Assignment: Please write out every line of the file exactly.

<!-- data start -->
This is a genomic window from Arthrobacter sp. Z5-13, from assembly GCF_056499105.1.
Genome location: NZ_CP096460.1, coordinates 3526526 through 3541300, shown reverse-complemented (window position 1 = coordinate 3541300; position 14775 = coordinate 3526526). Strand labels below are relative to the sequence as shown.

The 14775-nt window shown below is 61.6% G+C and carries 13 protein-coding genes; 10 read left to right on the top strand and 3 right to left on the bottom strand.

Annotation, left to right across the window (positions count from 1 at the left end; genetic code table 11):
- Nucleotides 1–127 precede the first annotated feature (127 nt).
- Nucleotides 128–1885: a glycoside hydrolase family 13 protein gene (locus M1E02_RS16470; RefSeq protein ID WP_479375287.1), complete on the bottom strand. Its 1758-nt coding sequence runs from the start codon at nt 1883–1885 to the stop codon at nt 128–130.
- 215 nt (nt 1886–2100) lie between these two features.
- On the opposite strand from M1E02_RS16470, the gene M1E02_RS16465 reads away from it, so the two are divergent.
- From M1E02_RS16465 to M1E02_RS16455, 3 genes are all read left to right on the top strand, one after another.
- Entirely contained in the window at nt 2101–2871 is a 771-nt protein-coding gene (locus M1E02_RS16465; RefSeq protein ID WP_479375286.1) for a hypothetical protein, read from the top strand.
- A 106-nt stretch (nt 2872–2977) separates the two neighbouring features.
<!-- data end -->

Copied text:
This is a genomic window from Arthrobacter sp. Z5-13, from assembly GCF_056499105.1.
Genome location: NZ_CP096460.1, coordinates 3526526 through 3541300, shown reverse-complemented (window position 1 = coordinate 3541300; position 14775 = coordinate 3526526). Strand labels below are relative to the sequence as shown.

The 14775-nt window shown below is 61.6% G+C and carries 13 protein-coding genes; 10 read left to right on the top strand and 3 right to left on the bottom strand.

Annotation, left to right across the window (positions count from 1 at the left end; genetic code table 11):
- Nucleotides 1–127 precede the first annotated feature (127 nt).
- Nucleotides 128–1885: a glycoside hydrolase family 13 protein gene (locus M1E02_RS16470; RefSeq protein ID WP_479375287.1), complete on the bottom strand. Its 1758-nt coding sequence runs from the start codon at nt 1883–1885 to the stop codon at nt 128–130.
- 215 nt (nt 1886–2100) lie between these two features.
- On the opposite strand from M1E02_RS16470, the gene M1E02_RS16465 reads away from it, so the two are divergent.
- From M1E02_RS16465 to M1E02_RS16455, 3 genes are all read left to right on the top strand, one after another.
- Entirely contained in the window at nt 2101–2871 is a 771-nt protein-coding gene (locus M1E02_RS16465; RefSeq protein ID WP_479375286.1) for a hypothetical protein, read from the top strand.
- A 106-nt stretch (nt 2872–2977) separates the two neighbouring features.